STEP 1: SHUT UP AND LISTEN
STEP 2: EMBRACE YOUR MISTAKES
STEP 3: BE CONSISTENT
As a child growing up, I would receive a homemade red velvet cake from a friend of the family each year. It was amazing! I never filled out a survey or application, but it was as if she had my taste buds in mind while dialing up this recipe. When I went off to college, my close friends would go to our local supermarket and buy me the same cake because they knew how much I cherished this dessert. Sadly, the pastry chef from our local supermarket didn’t reach out to the one I grew up with. The level of disappointment was profound. No matter how many bakeries I tested, finding a match that was consistent with my childhood pastry chef was a mystery that has yet to be solved.
Foundation of trust
Step 2 invited great feedback from one of our peers who pointed out this concept of creating a groundwork of bedrock in which our patients and colleagues can rely. She added that this is done by owning and acknowledging our mistakes on a daily basis. As another colleague pointed out, if you begin to create even minor inconsistencies in this foundation, it could easily lead to a case like the Millennium Tower in San Francisco that has sunk 18 inches and tilted 14 inches since being built in 2008. Imagine all of the bad habits and behaviors that you could have developed after graduating 10 years ago or even three years ago that could be detrimental to your workplace environment and patients. The further out from graduation you are, the harder it is to rectify this Leaning Tower of Pisa you have allowed to develop.
The walk of shame is actually a good thing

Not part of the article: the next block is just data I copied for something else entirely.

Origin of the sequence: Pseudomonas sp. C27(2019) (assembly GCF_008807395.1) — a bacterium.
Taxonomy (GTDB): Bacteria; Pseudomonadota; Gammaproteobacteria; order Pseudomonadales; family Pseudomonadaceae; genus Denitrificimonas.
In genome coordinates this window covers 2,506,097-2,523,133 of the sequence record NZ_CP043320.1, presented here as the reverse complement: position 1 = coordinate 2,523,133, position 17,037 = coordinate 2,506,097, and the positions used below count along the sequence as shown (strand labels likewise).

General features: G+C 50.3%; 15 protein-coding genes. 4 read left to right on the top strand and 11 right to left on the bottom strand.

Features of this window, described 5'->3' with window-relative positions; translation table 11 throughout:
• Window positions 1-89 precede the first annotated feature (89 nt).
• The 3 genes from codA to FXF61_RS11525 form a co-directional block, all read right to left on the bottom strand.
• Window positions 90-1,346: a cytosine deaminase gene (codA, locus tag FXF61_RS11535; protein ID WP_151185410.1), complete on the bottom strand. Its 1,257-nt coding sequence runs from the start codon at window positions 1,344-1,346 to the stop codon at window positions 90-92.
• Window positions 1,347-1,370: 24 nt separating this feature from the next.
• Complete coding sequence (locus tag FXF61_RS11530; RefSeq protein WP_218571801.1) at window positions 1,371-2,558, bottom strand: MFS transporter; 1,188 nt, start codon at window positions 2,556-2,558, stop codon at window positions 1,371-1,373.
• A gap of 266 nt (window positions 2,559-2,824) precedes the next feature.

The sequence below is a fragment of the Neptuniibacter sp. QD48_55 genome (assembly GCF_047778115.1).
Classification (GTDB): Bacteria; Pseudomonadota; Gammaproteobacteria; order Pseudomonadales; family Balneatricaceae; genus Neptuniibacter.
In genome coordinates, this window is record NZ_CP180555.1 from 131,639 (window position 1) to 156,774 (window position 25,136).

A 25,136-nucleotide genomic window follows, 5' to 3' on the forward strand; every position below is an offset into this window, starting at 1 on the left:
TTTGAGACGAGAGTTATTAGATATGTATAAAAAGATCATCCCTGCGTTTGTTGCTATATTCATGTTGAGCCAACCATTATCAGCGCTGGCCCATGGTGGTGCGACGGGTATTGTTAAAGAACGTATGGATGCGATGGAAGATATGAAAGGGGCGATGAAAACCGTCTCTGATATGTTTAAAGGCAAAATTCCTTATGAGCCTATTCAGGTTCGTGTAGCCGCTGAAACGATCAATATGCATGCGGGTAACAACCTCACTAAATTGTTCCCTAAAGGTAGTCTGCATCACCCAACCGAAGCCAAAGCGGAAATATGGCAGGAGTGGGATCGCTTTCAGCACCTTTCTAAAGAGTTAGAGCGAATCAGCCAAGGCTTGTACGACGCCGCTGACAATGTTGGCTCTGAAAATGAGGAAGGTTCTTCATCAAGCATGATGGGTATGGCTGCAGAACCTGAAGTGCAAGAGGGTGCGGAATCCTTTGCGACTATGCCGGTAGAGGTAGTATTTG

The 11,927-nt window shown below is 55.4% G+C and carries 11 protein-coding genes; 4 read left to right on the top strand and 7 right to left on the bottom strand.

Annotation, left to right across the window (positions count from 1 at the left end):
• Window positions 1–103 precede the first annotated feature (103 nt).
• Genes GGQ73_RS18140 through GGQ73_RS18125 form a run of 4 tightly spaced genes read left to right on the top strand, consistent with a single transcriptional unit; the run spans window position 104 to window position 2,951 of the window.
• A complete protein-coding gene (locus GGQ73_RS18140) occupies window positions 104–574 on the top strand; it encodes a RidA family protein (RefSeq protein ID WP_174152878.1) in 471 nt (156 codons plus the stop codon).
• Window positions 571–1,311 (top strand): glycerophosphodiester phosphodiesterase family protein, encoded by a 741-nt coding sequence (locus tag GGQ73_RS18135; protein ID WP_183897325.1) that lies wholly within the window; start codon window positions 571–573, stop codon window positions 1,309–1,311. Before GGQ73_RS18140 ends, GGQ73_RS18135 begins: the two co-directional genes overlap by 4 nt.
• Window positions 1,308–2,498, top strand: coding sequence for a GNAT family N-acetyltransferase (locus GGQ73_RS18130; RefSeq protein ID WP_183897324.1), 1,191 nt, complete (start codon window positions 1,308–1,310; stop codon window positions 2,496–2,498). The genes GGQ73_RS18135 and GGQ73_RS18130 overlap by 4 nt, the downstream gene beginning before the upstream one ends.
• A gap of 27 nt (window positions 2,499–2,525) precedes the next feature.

We all encounter off days and personal challenges sporadically that may interfere with our normal ebb and flow. However, in the midst of this whirlwind, your colleagues and patients need to be able to depend on you to hold yourself accountable regularly. You then in turn provide them the privilege of knowing they can expect you to give your all daily. The legitimacy gained from this interaction allows them to feel substantiated in their decision to trust you and will keep them coming back. You don’t have to be the best at what you do, but you must act with their best interest in mind. Sorry. No exceptions.
Clean your mirrors and filter your water!!
That reflection of what you see every day has everything to do with how others see you. Why not start with making sure your perception of yourself isn’t based on a cloudy mirror. We sometimes don’t realize how much we as humans value consistency. I find this step to be one of the most vital of the group thus far as it applies to every realm of who you are as a clinician. Are you the type to greet everyone with a smile and kind words when entering a room? Are you that person that shows up on time and ready to work each day? Do you go into a treatment session with a plan that is optimal for the patient or what’s more convenient for you that day? If you begin to second guess yourself when posed with these questions, regroup and redirect your energy into being predictable for the right reasons. In a world where our patients come to us with more chaos than we can fathom, let us be the slice of red velvet cake that is whipped up as their own personal recipe, unswerving with each bite.